New Northern Berkshire United Way leader has history of serving community


NORTH ADAMS — When Christa Collier graduated from Drury High School in 1992, her mind was set on a criminal justice career.

She earned an associate degree at Bay Path College, then enrolled in the Southern Vermont College and earned a bachelor's degree criminal justice.

"I wanted to work in a prison and be a counselor," Collier said during an interview with the Eagle.

She ultimately decided against prison employment, but she stayed true to her interest in a career in human services.

Collier, who has served for five years as executive director of The Kids Place and Violence Prevention Center in Pittsfield, has been named executive director of the Northern Berkshire United Way. She will begin in her new post Aug. 22.

Leading groups tackling complex and sensitive issues and creating solutions and safe environments is nothing new to Collier. Prior to working at the Kids Place, she worked at Girls Inc. of the Berkshires, which was later renamed the Gladys Allen Brigham Community Center. The name change occurred in part because the facility was serving boys as well, she recalled.

"We were honoring gender equity and we were serving boys in a very meaningful way," Collier said.

Serving in a meaningful way is partly what convinced her to seek the top spot at the Northern Berkshire nonprofit organization. There are 20 member agencies funded by the Northern Berkshire United Way, and all of them fill community needs, she said.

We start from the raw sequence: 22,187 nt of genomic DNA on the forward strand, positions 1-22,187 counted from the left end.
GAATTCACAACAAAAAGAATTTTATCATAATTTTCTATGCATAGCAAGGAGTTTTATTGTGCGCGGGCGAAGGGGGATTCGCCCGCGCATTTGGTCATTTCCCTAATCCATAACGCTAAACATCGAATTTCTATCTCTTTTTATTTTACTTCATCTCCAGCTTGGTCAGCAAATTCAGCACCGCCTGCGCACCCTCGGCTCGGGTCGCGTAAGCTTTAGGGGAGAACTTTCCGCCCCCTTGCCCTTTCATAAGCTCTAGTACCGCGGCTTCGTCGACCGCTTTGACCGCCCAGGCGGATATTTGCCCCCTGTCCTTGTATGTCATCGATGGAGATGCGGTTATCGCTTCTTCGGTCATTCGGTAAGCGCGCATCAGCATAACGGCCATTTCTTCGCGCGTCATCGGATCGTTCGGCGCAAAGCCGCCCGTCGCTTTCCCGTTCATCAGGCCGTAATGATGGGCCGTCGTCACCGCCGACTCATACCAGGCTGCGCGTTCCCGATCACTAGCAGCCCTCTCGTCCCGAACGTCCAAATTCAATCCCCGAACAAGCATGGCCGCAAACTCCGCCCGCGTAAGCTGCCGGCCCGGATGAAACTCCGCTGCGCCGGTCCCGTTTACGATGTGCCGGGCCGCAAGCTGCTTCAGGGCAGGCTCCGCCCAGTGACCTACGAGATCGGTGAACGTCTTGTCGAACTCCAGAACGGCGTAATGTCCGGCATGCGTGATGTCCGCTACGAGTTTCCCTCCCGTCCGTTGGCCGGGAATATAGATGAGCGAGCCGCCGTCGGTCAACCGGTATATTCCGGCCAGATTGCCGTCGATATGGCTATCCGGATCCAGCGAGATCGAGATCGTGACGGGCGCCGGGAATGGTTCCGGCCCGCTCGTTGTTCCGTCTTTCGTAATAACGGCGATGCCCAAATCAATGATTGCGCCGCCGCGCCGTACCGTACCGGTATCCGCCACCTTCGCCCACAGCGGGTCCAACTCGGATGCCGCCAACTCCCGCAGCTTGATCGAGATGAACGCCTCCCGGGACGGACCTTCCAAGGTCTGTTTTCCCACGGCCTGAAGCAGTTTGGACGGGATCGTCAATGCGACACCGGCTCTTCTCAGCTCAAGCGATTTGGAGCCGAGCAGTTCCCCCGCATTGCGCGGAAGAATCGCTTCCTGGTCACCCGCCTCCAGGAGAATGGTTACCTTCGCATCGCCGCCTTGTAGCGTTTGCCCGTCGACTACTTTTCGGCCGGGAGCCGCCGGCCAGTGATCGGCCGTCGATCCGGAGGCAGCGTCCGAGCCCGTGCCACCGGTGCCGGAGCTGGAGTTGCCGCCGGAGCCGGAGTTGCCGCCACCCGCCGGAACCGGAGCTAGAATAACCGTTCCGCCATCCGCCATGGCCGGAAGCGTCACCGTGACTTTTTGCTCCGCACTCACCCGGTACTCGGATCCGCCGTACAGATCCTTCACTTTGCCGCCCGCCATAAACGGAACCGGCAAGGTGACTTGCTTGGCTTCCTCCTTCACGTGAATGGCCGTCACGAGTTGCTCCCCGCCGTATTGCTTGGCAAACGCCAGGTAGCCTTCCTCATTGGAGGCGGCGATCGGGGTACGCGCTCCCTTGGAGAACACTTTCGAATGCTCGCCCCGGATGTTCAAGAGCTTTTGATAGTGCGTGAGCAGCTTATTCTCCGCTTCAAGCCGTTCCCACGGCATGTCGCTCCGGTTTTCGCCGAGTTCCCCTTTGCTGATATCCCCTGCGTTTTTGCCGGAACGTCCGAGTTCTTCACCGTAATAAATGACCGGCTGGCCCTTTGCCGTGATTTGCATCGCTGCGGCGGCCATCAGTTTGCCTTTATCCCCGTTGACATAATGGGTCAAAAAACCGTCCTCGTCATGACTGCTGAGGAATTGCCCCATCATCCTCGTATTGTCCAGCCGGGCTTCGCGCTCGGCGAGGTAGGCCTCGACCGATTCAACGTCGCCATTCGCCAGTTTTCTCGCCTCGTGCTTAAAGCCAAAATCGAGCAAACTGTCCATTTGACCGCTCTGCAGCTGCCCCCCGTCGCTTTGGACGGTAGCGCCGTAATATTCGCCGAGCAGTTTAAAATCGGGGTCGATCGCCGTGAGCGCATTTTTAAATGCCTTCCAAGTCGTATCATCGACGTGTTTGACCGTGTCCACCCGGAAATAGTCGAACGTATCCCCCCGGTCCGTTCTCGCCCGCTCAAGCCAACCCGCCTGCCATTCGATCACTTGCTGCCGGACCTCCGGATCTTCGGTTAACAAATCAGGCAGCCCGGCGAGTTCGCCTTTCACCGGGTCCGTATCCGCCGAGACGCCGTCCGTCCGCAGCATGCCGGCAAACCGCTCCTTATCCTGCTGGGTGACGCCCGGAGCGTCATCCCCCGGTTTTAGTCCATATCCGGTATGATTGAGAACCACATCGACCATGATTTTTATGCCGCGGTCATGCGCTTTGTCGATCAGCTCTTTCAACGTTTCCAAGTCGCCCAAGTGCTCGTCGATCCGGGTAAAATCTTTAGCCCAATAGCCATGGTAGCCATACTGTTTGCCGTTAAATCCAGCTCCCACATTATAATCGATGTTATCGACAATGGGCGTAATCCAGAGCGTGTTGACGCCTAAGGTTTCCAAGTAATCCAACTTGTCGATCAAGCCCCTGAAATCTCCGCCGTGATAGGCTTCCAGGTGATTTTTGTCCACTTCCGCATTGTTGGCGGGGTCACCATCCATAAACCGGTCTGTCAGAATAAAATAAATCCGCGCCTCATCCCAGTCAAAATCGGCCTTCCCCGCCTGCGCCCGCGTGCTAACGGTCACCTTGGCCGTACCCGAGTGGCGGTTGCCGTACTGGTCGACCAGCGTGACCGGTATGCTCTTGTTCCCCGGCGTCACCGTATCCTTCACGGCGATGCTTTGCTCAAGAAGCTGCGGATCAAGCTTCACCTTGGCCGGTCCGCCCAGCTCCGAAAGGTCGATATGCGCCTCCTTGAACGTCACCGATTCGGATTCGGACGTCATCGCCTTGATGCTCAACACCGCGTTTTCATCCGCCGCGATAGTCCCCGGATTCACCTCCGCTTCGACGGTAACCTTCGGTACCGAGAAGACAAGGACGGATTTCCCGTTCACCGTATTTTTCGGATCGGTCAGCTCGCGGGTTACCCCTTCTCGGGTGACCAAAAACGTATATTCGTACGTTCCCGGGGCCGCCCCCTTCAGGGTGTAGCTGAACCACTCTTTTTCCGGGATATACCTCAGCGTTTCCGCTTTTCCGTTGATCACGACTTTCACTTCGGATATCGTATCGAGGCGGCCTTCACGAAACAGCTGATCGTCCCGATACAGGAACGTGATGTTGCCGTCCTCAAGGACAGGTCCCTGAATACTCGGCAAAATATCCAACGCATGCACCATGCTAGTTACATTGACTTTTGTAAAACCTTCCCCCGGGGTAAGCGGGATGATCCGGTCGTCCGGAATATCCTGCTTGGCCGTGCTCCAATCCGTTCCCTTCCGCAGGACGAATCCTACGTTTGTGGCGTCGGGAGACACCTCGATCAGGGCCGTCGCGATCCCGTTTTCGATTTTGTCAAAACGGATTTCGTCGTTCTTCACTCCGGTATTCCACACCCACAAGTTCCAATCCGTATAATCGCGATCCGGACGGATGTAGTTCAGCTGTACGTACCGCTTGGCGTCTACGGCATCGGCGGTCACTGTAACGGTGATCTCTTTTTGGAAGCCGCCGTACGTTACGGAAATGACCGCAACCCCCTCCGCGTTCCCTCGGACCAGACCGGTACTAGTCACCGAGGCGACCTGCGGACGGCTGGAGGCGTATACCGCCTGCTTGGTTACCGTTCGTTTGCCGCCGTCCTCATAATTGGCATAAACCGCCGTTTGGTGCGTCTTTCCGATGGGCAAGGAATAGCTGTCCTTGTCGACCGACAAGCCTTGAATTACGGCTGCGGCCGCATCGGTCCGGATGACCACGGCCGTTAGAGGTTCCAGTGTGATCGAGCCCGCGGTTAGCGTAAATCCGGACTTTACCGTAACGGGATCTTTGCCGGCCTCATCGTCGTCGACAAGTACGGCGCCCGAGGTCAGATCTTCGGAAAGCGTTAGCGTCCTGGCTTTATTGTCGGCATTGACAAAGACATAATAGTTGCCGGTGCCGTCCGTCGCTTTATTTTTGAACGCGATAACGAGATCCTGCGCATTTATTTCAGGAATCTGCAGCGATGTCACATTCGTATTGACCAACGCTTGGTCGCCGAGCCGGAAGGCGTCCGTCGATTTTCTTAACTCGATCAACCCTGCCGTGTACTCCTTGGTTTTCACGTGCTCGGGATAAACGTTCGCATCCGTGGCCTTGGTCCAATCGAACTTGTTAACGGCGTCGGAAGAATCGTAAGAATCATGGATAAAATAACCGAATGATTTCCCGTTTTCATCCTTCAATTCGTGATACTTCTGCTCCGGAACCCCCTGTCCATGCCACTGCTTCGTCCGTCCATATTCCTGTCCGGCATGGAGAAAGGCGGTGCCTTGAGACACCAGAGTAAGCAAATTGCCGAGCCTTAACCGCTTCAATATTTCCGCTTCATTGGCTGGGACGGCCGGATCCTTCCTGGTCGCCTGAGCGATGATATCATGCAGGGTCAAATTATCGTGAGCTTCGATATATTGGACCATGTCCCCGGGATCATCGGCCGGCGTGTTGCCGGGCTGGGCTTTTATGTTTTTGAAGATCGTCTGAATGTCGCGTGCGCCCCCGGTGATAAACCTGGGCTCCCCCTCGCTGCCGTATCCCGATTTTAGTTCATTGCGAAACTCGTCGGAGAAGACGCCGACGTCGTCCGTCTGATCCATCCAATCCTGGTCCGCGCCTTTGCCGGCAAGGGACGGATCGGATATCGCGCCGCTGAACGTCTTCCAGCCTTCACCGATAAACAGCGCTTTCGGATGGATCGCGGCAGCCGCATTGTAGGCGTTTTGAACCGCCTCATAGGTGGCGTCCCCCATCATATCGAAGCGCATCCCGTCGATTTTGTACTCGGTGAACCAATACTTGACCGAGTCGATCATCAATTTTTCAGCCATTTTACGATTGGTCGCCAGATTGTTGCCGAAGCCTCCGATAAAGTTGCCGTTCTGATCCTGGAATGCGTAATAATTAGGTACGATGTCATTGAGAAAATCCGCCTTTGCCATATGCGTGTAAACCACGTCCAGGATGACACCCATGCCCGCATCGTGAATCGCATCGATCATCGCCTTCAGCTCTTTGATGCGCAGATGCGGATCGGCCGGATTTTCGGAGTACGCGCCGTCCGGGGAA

For example, the Kids Place revolutionized the way children dealing with sexual and violent abuse issues receive a services. When the agency was founded in 1993, it was the first of its kind.

Another member agency, the Elizabeth Freeman Center, offers services including free and confidential counseling, shelter, legal advocacy and dating violence prevention education for teens. The Berkshire Family and Individual Resources and the United Cerebral Palsy of the Berkshires groups provide multiple services to families facing specific health challenges.

"The Berkshires is a beautiful place, and I have friends who work in other industries who don't know a lot about these things," Collier said. "They don't know that our area has the highest child abuse rate in the state. They don't know the extent of the homelessness. They are not aware of the social-economic issues and they don't know about the 20 agencies of the Northern Berkshire United Way."

Former Executive Director Joseph McGovern was dedicated to supporting the agencies and his legacy sets a high bar, Collier said. McGovern left the job to accept a post as executive director of the Boys and Girls Club of Harford County in Aberdeen, Md..

"I am excited to get started and it is so nice to be able to make this transition and continue the great work that Joe did," she said.

"I am excited that I can work with a myriad of agencies," she said. "I think utilizing social media, Facebook, LinkedIn, is necessary and we have to be sure our agencies have up-to-date websites and fliers; we have to provide statistics and we have to continue with our workplace fundraising campaigns."

The private nature of much of the agencies' work poses a challenge, Collier noted; positive results are not always placed in the public eye.

"It can be difficult to articulate your mission when you can't actually show your mission," she said.

"I do plan to sit down with all the agencies and ask what resources they need. There's no shortage of issues, for example, right now there is a wait list for getting mental health care," she said. "There are such great people working at our member agencies, There's such strong collaboration and there can be more. Trust is built. We all work toward solutions that will bring the most benefit and fulfillment."


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